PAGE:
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Wealth and Volatility

Listed author(s):
  • Fabrizio Perri

    (University of Minnesota)

  • Jonathan Heathcote

    (Federal Reserve Bank of Minneapolis)

Periods of low household wealth in United States macroeconomic history have also been periods of high business cycle volatility. This paper develops a simple model that can exhibit self-fulfilling fluctuations in the expected path for unemployment. The novel feature is that the scope for sunspot-driven volatility depends on the level of household wealth. When wealth is high, consumer demand is largely insensitive to unemployment expectations and the economy is robust to confidence crises. When wealth is low, a stronger precautionary motive makes demand more sensitive to unemployment expectations, and the economy becomes vulnerable to confidence-driven fluctuations. In this case, there is a potential role for public policies to stabilize demand. Microeconomic evidence is consistent with the key model mechanism: during the Great Recession, consumers with relatively low wealth, ceteris paribus, cut expenditures more sharply.

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Paper provided by Society for Economic Dynamics in its series 2013 Meeting Papers with number 385.

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Date of creation: 2013
Handle: RePEc:red:sed013:385
Contact details of provider: Postal:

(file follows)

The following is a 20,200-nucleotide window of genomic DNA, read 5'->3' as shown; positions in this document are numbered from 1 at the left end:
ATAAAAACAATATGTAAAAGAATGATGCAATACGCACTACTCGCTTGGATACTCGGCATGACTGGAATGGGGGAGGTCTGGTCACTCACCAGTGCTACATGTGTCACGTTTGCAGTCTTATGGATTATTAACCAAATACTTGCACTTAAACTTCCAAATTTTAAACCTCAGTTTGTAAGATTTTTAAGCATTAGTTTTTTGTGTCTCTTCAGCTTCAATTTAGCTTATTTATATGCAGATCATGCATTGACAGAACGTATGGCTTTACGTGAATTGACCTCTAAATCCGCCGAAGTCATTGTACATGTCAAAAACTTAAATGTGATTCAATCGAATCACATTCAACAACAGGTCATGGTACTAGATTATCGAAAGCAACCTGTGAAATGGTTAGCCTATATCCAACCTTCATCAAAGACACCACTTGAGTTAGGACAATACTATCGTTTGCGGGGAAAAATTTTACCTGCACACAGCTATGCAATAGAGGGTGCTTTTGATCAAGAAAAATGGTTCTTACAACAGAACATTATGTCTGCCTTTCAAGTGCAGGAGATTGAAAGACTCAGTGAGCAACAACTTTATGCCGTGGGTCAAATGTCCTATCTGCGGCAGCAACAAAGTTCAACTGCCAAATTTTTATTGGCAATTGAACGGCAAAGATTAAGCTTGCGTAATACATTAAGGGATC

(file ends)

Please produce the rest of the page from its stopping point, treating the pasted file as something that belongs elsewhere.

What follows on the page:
Society for Economic Dynamics Marina Azzimonti Department of Economics Stonybrook University 10 Nicolls Road Stonybrook NY 11790 USA

Web page: http://www.EconomicDynamics.org/
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  1. Pascal Michaillat, 2010. "Do Matching Frictions Explain Unemployment? Not in Bad Times," CEP Discussion Papers dp1024, Centre for Economic Performance, LSE.
  2. Martin Lettau & Sydney C. Ludvigson, 2004. "The Declining Equity Premium: What Role Does Macroeconomic Risk Play?," 2004 Meeting Papers 644, Society for Economic Dynamics.
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  5. Jonathan Heathcote & Morris Davis, 2004. "The Price and Quantity of Residential Land in the United States," 2004 Meeting Papers 32, Society for Economic Dynamics.
  6. Gabriel Chodorow-Reich & Loukas Karabarbounis, "undated". "The Cyclicality of the Opportunity Cost of Employment," Working Paper 126541, Harvard University OpenScholar.
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  9. Christopher Carroll & Jiri Slacalek & Martin Sommer, 2012. "Dissecting Saving Dynamics: Measuring Wealth, Precautionary, and Credit Effects," Economics Working Paper Archive 602, The Johns Hopkins University,Department of Economics.
  10. Barro, Robert J & Grossman, Herschel I, 1971. "A General Disequilibrium Model of Income and Employment," American Economic Review, American Economic Association, vol. 61(1), pages 82-93, March.
  11. S. Rao Aiyagari, 1993. "Uninsured idiosyncratic risk and aggregate saving," Working Papers 502, Federal Reserve Bank of Minneapolis.
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  13. repec:pri:cepsud:234kaplan is not listed on IDEAS
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